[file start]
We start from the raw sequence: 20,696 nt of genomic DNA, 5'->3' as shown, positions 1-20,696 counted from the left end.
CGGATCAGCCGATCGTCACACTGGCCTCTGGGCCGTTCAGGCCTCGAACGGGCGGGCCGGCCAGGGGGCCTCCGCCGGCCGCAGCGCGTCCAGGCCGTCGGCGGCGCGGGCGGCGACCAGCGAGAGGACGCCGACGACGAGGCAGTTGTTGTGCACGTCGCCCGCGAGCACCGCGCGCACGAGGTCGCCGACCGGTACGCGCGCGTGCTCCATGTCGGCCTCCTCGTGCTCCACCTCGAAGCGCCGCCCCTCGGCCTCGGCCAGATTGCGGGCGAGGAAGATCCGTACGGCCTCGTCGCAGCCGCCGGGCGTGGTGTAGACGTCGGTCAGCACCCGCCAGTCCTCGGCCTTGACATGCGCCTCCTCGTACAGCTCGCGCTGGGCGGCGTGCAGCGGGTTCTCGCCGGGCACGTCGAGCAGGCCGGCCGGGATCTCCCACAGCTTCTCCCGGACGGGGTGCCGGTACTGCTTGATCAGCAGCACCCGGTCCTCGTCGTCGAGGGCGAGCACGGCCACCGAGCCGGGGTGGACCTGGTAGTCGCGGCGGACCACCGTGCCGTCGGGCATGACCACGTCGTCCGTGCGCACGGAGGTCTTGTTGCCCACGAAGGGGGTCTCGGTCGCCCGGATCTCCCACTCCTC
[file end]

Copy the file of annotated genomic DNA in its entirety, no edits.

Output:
We start from the raw sequence: 20,696 nt of genomic DNA, 5'->3' as shown, positions 1-20,696 counted from the left end.
CGGATCAGCCGATCGTCACACTGGCCTCTGGGCCGTTCAGGCCTCGAACGGGCGGGCCGGCCAGGGGGCCTCCGCCGGCCGCAGCGCGTCCAGGCCGTCGGCGGCGCGGGCGGCGACCAGCGAGAGGACGCCGACGACGAGGCAGTTGTTGTGCACGTCGCCCGCGAGCACCGCGCGCACGAGGTCGCCGACCGGTACGCGCGCGTGCTCCATGTCGGCCTCCTCGTGCTCCACCTCGAAGCGCCGCCCCTCGGCCTCGGCCAGATTGCGGGCGAGGAAGATCCGTACGGCCTCGTCGCAGCCGCCGGGCGTGGTGTAGACGTCGGTCAGCACCCGCCAGTCCTCGGCCTTGACATGCGCCTCCTCGTACAGCTCGCGCTGGGCGGCGTGCAGCGGGTTCTCGCCGGGCACGTCGAGCAGGCCGGCCGGGATCTCCCACAGCTTCTCCCGGACGGGGTGCCGGTACTGCTTGATCAGCAGCACCCGGTCCTCGTCGTCGAGGGCGAGCACGGCCACCGAGCCGGGGTGGACCTGGTAGTCGCGGCGGACCACCGTGCCGTCGGGCATGACCACGTCGTCCGTGCGCACGGAGGTCTTGTTGCCCACGAAGGGGGTCTCGGTCGCCCGGATCTCCCACTCCTC